My term grades came back, and the work had paid off! But I still didn’t believe myself. Maybe it was a fluke. My 4th year began, and again I worked harder than before. I also began delving into extracurricular activities that I was passionate about, to see if I had the capacity to do both. This was also when I asked around this forum, and was given advice to pursue a second undergraduate. After completing my 4th year with my highest marks yet (but still, not competitive), I went directly into a second undergraduate.
    Starting my second undergraduate was awkward at times, as I was back in introductory classes where my fellow students were 4 years younger than I. Explaining my age and why I was there often drew a few raised eyebrows, and understandably so. But again, I focused on my work and extracurriculars that I loved. I had found my groove, and had developed the discipline and work ethic to succeed academically. I dedicated a summer to rewriting the MCAT and scored very well. I applied every year, and finally, at the end of my second undergraduate, I was accepted to my first choice. It was a medical school I had been inspired to attend by one of my past teachers and mentors, who had taught me to see medicine as a vocation of social responsibility. The school’s emphasis on the human side of medical care was aligned with what I hoped to become, and I was elated to be accepted.  It is hard to describe that feeling of joy and satisfaction, when all the work and difficulties of the past few years were suddenly validated. To laugh at how this had actually worked out! And afterwards, to feel a calm happiness in knowing that I was on the next step towards my life’s purpose.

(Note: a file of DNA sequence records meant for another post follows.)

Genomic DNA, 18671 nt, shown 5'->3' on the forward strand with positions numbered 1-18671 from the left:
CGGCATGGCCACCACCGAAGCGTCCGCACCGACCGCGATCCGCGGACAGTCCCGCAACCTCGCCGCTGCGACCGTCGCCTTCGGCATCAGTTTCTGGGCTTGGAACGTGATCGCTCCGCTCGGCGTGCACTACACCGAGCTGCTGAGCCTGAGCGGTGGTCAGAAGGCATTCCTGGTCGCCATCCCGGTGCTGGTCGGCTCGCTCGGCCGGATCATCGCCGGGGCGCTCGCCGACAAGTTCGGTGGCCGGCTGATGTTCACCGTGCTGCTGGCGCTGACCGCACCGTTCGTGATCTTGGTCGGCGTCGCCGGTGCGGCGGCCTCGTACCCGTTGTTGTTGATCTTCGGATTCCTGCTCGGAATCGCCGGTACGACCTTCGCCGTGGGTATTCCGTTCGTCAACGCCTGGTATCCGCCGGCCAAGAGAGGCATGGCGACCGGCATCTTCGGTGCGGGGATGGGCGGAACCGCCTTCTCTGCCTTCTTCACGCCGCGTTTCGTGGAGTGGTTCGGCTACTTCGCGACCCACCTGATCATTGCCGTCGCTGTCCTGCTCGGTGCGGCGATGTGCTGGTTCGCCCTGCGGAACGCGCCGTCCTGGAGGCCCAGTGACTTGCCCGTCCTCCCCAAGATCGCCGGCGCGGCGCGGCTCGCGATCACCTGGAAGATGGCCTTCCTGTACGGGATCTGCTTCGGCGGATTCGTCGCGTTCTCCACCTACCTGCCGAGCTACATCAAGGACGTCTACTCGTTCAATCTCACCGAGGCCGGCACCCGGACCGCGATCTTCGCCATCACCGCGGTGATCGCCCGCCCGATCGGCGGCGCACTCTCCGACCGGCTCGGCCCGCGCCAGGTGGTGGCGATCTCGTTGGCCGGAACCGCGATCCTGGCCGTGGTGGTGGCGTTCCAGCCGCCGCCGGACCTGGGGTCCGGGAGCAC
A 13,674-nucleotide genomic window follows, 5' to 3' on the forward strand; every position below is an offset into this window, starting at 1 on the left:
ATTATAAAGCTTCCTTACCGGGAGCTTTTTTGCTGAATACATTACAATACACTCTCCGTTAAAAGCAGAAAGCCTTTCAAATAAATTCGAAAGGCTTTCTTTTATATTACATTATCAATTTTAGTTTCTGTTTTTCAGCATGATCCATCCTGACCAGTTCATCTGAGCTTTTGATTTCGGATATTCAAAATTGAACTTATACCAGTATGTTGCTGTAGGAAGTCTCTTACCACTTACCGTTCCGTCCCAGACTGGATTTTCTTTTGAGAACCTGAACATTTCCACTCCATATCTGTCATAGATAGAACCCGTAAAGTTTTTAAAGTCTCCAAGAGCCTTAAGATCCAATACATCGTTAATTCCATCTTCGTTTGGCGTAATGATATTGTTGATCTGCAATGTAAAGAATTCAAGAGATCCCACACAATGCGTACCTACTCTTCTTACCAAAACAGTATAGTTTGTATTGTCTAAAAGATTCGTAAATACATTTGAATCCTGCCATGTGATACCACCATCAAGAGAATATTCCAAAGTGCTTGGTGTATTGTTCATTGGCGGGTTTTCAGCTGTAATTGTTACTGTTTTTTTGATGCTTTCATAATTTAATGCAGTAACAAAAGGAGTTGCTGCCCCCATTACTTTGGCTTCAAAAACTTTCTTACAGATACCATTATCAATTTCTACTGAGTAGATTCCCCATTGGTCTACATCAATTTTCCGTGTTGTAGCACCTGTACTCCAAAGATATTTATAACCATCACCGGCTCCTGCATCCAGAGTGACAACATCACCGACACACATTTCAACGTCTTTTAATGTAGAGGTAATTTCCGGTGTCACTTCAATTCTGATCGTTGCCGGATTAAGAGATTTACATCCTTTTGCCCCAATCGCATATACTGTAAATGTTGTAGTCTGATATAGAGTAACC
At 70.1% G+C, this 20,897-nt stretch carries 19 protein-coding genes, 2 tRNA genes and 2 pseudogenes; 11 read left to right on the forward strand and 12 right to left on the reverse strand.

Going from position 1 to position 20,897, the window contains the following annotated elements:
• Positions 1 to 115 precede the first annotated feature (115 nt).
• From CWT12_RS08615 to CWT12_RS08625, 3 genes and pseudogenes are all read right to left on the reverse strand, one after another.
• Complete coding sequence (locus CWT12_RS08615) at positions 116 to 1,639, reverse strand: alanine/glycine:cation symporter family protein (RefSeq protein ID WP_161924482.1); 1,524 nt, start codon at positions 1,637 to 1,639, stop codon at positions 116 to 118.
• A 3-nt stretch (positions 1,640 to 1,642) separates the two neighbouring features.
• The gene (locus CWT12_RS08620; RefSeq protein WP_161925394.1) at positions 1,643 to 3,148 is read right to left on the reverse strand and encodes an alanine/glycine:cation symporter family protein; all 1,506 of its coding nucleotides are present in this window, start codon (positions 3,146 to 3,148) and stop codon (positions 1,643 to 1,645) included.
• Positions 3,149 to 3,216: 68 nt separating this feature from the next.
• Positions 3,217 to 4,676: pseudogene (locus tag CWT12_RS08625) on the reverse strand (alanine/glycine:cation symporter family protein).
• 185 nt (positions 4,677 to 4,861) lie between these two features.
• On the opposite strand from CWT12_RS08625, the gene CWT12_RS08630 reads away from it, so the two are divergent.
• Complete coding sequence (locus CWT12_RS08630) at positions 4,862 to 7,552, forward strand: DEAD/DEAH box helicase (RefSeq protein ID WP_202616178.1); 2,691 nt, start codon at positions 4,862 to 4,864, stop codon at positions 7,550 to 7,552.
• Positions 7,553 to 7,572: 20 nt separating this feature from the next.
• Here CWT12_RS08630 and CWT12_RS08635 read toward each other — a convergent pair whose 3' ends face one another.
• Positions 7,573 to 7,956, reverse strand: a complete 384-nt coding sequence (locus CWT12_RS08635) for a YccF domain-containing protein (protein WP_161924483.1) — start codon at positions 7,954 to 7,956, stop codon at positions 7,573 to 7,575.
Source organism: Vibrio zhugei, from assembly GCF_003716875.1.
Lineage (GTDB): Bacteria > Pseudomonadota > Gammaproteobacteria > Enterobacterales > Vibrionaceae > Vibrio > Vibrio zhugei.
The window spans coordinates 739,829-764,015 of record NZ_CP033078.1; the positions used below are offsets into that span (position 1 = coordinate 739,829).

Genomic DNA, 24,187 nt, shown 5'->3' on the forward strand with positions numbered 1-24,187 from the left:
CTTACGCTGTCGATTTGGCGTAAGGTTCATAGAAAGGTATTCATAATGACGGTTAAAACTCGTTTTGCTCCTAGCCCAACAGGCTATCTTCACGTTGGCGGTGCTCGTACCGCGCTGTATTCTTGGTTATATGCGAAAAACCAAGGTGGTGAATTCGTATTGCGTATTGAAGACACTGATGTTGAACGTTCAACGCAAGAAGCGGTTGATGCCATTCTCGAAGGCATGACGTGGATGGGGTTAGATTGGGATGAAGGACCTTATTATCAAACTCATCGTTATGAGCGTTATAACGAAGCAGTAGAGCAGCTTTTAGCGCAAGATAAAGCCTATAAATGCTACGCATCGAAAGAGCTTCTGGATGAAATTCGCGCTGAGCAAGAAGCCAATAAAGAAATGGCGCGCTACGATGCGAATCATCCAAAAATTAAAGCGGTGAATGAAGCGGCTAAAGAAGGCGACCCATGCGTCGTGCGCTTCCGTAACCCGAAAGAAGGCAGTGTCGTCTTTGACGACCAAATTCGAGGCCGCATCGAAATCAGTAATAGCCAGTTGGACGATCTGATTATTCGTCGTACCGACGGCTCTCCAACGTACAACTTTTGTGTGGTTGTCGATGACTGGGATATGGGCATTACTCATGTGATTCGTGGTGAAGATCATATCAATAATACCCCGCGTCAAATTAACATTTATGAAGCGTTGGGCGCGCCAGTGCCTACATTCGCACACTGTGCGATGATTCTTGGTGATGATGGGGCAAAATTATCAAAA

And now, quite suddenly, I am nearly at the end of my first year of medical school. I love what we learn, and I haven’t failed an exam (yet). What I have experienced in clinical encounters and shadowing makes me eager for clerkship and beyond. I have pursued my passions by providing health workshops to asylum seekers in the community, and helped to develop a larger program that will roll out in September. In the summer, I will be heading north to an Indigenous community, where I hope to learn more about their culture, how to work in these environments, and to hopefully do some good. While challenges are ever present, the resiliency (or perhaps sheer stubbornness) I gained from my years of change and development have allowed me to push on. At this point of my life, I finally have some degree of confidence; not the confidence that everything will work out, but rather confidence that I can put my heart and soul into something, and if I do, sometimes, things will work out.
    I’ll end with a few key lessons I picked up along the way. Again, by no means original, but I hope they are useful for people coming from the same situation I was in: